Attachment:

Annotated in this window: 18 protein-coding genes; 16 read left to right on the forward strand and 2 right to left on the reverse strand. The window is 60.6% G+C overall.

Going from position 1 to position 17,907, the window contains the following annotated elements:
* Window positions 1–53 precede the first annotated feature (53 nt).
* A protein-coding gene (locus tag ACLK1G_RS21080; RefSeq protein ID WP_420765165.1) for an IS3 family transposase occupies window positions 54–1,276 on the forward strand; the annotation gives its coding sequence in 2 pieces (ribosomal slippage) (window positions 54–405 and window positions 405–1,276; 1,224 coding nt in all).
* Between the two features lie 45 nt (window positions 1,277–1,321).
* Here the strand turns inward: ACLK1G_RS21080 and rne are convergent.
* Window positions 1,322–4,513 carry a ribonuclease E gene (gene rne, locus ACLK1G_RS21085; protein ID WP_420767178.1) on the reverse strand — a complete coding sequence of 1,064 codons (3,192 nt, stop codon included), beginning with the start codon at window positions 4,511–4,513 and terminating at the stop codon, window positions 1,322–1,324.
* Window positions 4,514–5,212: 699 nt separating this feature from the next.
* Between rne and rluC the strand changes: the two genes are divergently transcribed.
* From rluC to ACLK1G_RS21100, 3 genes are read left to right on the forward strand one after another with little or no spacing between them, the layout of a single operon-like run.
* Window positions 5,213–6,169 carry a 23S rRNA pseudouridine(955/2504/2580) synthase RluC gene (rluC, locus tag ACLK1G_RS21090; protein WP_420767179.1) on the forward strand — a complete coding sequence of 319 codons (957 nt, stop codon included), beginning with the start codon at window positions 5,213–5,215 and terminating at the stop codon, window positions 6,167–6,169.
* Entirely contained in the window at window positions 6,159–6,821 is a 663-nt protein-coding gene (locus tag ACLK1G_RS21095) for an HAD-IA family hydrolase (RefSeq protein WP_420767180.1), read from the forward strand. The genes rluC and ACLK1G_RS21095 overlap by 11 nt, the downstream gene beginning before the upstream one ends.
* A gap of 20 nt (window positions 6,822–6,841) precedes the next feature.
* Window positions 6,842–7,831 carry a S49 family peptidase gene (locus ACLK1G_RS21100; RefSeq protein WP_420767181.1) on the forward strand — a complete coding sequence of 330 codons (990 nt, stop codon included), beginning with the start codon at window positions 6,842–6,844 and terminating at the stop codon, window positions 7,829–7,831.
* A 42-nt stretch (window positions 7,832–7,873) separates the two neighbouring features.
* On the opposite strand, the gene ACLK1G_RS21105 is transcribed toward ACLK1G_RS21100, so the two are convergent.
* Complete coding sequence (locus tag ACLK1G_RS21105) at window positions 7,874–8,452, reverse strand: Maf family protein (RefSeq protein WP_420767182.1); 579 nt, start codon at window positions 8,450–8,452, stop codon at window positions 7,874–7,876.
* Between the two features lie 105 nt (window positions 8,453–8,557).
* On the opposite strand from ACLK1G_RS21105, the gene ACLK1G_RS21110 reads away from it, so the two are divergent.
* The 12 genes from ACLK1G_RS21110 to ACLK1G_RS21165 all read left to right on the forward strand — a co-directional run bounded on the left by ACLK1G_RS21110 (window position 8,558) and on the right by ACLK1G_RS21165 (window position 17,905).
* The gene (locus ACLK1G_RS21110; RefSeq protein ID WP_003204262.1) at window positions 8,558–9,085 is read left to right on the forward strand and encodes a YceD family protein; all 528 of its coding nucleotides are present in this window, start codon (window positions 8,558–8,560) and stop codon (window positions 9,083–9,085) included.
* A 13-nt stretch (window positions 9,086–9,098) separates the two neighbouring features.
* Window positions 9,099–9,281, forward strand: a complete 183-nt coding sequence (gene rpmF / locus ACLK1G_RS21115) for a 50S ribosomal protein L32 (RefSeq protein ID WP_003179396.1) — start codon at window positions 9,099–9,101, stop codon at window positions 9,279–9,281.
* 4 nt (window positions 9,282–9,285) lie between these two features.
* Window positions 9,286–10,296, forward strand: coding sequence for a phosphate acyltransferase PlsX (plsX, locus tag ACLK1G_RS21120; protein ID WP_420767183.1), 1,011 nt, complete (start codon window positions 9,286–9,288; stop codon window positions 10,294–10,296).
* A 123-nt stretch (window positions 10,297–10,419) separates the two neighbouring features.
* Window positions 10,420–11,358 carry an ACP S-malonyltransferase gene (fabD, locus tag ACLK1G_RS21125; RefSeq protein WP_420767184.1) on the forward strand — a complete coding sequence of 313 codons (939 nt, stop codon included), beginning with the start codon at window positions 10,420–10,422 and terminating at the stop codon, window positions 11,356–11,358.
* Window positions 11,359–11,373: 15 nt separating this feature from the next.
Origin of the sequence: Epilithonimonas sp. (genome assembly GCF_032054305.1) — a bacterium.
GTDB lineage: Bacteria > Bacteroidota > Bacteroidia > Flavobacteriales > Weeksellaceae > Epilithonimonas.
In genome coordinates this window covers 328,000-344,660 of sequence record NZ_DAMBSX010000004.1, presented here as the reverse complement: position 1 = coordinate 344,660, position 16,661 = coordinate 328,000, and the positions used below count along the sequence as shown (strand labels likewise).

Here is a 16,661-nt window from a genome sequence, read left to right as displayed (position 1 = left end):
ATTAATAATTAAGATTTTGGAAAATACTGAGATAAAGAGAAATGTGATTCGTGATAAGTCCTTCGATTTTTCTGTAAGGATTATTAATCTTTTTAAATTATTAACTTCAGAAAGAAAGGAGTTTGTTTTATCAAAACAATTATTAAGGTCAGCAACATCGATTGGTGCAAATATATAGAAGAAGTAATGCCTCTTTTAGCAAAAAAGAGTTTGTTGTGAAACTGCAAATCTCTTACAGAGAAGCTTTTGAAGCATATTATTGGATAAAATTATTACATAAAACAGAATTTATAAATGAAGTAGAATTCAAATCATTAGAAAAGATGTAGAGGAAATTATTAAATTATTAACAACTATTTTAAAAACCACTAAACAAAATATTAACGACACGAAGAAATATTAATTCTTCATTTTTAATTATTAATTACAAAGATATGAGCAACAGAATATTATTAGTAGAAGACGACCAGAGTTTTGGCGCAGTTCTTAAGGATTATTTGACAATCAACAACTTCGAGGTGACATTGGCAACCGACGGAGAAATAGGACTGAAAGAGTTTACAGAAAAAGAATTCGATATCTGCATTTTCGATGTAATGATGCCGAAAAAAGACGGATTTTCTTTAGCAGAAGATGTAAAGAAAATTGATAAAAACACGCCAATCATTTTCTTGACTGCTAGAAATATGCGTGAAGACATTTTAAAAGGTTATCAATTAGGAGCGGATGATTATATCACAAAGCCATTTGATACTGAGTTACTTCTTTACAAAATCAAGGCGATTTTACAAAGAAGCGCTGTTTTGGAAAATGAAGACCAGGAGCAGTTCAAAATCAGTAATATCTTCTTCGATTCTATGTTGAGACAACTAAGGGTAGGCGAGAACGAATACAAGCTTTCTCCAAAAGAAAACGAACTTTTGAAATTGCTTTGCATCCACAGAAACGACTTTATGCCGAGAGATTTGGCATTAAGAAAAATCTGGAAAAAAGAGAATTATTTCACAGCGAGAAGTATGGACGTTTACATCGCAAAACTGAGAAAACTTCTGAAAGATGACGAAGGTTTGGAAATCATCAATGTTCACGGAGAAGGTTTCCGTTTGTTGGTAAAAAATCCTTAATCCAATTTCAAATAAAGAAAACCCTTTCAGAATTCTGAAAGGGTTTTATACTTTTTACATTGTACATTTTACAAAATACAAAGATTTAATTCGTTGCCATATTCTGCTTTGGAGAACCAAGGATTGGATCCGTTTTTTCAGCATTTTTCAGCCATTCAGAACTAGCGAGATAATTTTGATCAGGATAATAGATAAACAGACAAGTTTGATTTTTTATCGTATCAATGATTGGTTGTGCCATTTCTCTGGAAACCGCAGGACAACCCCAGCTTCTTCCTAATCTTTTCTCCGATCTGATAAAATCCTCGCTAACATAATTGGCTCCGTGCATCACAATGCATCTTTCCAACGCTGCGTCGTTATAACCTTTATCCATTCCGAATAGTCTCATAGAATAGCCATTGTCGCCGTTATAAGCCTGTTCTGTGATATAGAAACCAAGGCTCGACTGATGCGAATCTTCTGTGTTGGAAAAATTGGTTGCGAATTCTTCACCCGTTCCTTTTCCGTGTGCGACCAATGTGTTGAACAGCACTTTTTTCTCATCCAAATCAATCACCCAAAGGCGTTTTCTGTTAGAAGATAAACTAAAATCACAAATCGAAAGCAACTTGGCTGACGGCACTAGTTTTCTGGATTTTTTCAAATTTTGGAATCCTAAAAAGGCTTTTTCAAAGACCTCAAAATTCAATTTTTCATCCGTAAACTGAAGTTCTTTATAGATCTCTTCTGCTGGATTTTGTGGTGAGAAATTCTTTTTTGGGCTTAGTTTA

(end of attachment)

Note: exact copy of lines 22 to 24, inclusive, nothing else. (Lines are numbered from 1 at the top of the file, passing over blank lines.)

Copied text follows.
* A 13-nt stretch (window positions 9,086–9,098) separates the two neighbouring features.
* Window positions 9,099–9,281, forward strand: a complete 183-nt coding sequence (gene rpmF / locus ACLK1G_RS21115) for a 50S ribosomal protein L32 (RefSeq protein ID WP_003179396.1) — start codon at window positions 9,099–9,101, stop codon at window positions 9,279–9,281.
* 4 nt (window positions 9,282–9,285) lie between these two features.